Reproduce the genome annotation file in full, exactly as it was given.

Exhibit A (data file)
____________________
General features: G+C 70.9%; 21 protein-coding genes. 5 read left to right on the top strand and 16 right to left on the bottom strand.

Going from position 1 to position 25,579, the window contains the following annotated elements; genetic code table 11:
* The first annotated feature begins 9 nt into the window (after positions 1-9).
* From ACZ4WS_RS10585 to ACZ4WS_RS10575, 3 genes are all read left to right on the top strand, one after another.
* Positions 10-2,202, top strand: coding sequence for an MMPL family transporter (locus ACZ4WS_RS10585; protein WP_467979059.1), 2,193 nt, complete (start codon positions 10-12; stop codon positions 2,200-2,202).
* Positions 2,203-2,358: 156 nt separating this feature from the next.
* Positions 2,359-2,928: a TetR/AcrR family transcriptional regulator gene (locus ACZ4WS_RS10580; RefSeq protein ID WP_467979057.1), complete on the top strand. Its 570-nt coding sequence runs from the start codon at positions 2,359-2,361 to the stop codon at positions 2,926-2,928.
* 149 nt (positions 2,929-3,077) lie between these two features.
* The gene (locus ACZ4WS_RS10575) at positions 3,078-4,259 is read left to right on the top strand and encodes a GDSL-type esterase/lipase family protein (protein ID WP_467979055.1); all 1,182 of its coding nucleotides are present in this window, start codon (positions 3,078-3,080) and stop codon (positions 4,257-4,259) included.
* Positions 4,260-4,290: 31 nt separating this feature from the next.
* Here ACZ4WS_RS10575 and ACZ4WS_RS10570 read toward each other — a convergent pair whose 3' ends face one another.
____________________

General features: G+C 70.9%; 21 protein-coding genes. 5 read left to right on the top strand and 16 right to left on the bottom strand.

Going from position 1 to position 25,579, the window contains the following annotated elements; genetic code table 11:
* The first annotated feature begins 9 nt into the window (after positions 1-9).
* From ACZ4WS_RS10585 to ACZ4WS_RS10575, 3 genes are all read left to right on the top strand, one after another.
* Positions 10-2,202, top strand: coding sequence for an MMPL family transporter (locus ACZ4WS_RS10585; protein WP_467979059.1), 2,193 nt, complete (start codon positions 10-12; stop codon positions 2,200-2,202).
* Positions 2,203-2,358: 156 nt separating this feature from the next.
* Positions 2,359-2,928: a TetR/AcrR family transcriptional regulator gene (locus ACZ4WS_RS10580; RefSeq protein ID WP_467979057.1), complete on the top strand. Its 570-nt coding sequence runs from the start codon at positions 2,359-2,361 to the stop codon at positions 2,926-2,928.
* 149 nt (positions 2,929-3,077) lie between these two features.
* The gene (locus ACZ4WS_RS10575) at positions 3,078-4,259 is read left to right on the top strand and encodes a GDSL-type esterase/lipase family protein (protein ID WP_467979055.1); all 1,182 of its coding nucleotides are present in this window, start codon (positions 3,078-3,080) and stop codon (positions 4,257-4,259) included.
* Positions 4,260-4,290: 31 nt separating this feature from the next.
* Here ACZ4WS_RS10575 and ACZ4WS_RS10570 read toward each other — a convergent pair whose 3' ends face one another.